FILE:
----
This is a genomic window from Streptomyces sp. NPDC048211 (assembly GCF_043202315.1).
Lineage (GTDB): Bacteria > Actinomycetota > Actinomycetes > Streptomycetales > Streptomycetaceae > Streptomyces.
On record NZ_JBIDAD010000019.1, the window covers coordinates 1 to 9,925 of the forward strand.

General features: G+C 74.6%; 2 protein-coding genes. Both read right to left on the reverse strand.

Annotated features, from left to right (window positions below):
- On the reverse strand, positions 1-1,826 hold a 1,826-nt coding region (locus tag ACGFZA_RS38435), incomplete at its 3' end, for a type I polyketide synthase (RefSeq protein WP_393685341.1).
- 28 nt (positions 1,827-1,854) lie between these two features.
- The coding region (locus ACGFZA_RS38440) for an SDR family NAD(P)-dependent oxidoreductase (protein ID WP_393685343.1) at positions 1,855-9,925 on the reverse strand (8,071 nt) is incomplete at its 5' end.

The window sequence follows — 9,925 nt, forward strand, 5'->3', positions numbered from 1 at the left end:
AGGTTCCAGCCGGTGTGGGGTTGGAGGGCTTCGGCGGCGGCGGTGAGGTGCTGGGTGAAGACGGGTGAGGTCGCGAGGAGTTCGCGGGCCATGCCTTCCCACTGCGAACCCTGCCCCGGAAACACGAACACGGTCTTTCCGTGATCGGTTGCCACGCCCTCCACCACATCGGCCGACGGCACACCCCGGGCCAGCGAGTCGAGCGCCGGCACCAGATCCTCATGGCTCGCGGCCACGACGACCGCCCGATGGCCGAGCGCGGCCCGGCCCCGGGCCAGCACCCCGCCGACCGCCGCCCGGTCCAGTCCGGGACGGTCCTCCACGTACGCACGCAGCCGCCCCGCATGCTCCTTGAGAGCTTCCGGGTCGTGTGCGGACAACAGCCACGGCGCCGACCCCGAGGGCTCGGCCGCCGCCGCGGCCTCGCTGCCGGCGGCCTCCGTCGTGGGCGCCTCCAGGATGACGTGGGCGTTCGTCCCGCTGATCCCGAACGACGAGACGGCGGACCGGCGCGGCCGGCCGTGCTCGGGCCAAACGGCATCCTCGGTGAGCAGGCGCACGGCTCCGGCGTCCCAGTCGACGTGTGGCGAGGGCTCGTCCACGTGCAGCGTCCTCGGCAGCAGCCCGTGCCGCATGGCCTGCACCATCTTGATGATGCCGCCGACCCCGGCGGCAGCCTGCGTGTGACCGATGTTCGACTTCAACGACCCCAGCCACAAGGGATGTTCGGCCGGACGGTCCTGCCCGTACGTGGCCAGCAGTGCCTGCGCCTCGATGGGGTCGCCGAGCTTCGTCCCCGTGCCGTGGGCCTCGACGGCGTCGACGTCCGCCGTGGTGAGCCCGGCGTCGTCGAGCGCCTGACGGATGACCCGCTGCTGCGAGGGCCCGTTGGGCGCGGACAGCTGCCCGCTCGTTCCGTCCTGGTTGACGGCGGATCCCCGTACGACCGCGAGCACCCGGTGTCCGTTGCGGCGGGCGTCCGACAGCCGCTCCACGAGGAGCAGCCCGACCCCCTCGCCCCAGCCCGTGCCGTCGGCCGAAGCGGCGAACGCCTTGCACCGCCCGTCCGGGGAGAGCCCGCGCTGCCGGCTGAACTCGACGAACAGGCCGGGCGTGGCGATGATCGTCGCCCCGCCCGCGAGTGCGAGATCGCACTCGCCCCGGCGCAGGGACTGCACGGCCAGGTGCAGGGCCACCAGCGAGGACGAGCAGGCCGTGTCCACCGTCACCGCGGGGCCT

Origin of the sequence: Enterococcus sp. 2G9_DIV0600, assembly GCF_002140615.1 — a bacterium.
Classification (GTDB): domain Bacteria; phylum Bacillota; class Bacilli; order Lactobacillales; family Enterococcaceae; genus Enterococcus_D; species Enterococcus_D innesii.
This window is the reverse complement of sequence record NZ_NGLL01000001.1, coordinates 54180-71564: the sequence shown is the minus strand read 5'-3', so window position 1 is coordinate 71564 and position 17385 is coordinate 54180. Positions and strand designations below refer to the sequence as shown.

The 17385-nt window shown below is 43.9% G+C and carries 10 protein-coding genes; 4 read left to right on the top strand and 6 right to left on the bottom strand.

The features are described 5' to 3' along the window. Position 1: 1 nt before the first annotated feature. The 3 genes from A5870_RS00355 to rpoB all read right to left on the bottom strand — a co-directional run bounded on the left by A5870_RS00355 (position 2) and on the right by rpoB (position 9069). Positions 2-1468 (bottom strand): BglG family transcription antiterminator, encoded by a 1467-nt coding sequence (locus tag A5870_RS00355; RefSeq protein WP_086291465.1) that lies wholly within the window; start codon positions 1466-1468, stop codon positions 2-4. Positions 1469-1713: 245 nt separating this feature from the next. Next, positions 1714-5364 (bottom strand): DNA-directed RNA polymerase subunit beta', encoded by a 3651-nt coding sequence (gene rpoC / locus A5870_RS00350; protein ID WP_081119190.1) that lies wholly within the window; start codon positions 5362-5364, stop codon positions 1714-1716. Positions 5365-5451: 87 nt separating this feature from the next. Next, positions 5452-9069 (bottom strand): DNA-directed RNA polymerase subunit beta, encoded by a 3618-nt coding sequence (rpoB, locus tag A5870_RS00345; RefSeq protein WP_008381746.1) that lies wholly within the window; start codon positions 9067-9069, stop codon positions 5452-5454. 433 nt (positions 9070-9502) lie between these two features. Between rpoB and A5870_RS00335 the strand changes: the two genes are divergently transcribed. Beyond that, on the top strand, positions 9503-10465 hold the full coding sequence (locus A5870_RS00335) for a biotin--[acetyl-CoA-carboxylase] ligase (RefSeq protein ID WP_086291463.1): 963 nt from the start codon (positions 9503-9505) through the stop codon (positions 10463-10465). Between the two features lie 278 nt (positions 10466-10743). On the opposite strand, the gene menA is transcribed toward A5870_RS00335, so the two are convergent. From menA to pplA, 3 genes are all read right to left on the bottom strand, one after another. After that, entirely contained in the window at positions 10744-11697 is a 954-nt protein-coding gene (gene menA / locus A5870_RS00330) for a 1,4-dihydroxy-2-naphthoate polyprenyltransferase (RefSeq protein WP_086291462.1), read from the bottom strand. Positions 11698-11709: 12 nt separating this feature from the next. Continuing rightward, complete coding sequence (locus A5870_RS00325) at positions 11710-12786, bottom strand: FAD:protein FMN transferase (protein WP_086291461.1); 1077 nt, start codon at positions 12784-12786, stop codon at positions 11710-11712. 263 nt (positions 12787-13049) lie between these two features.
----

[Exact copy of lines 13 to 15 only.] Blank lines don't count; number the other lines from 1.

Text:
This window is the reverse complement of sequence record NZ_NGLL01000001.1, coordinates 54180-71564: the sequence shown is the minus strand read 5'-3', so window position 1 is coordinate 71564 and position 17385 is coordinate 54180. Positions and strand designations below refer to the sequence as shown.

The 17385-nt window shown below is 43.9% G+C and carries 10 protein-coding genes; 4 read left to right on the top strand and 6 right to left on the bottom strand.

The features are described 5' to 3' along the window. Position 1: 1 nt before the first annotated feature. The 3 genes from A5870_RS00355 to rpoB all read right to left on the bottom strand — a co-directional run bounded on the left by A5870_RS00355 (position 2) and on the right by rpoB (position 9069). Positions 2-1468 (bottom strand): BglG family transcription antiterminator, encoded by a 1467-nt coding sequence (locus tag A5870_RS00355; RefSeq protein WP_086291465.1) that lies wholly within the window; start codon positions 1466-1468, stop codon positions 2-4. Positions 1469-1713: 245 nt separating this feature from the next. Next, positions 1714-5364 (bottom strand): DNA-directed RNA polymerase subunit beta', encoded by a 3651-nt coding sequence (gene rpoC / locus A5870_RS00350; protein ID WP_081119190.1) that lies wholly within the window; start codon positions 5362-5364, stop codon positions 1714-1716. Positions 5365-5451: 87 nt separating this feature from the next. Next, positions 5452-9069 (bottom strand): DNA-directed RNA polymerase subunit beta, encoded by a 3618-nt coding sequence (rpoB, locus tag A5870_RS00345; RefSeq protein WP_008381746.1) that lies wholly within the window; start codon positions 9067-9069, stop codon positions 5452-5454. 433 nt (positions 9070-9502) lie between these two features. Between rpoB and A5870_RS00335 the strand changes: the two genes are divergently transcribed. Beyond that, on the top strand, positions 9503-10465 hold the full coding sequence (locus A5870_RS00335) for a biotin--[acetyl-CoA-carboxylase] ligase (RefSeq protein ID WP_086291463.1): 963 nt from the start codon (positions 9503-9505) through the stop codon (positions 10463-10465). Between the two features lie 278 nt (positions 10466-10743). On the opposite strand, the gene menA is transcribed toward A5870_RS00335, so the two are convergent. From menA to pplA, 3 genes are all read right to left on the bottom strand, one after another. After that, entirely contained in the window at positions 10744-11697 is a 954-nt protein-coding gene (gene menA / locus A5870_RS00330) for a 1,4-dihydroxy-2-naphthoate polyprenyltransferase (RefSeq protein WP_086291462.1), read from the bottom strand. Positions 11698-11709: 12 nt separating this feature from the next. Continuing rightward, complete coding sequence (locus A5870_RS00325) at positions 11710-12786, bottom strand: FAD:protein FMN transferase (protein WP_086291461.1); 1077 nt, start codon at positions 12784-12786, stop codon at positions 11710-11712. 263 nt (positions 12787-13049) lie between these two features.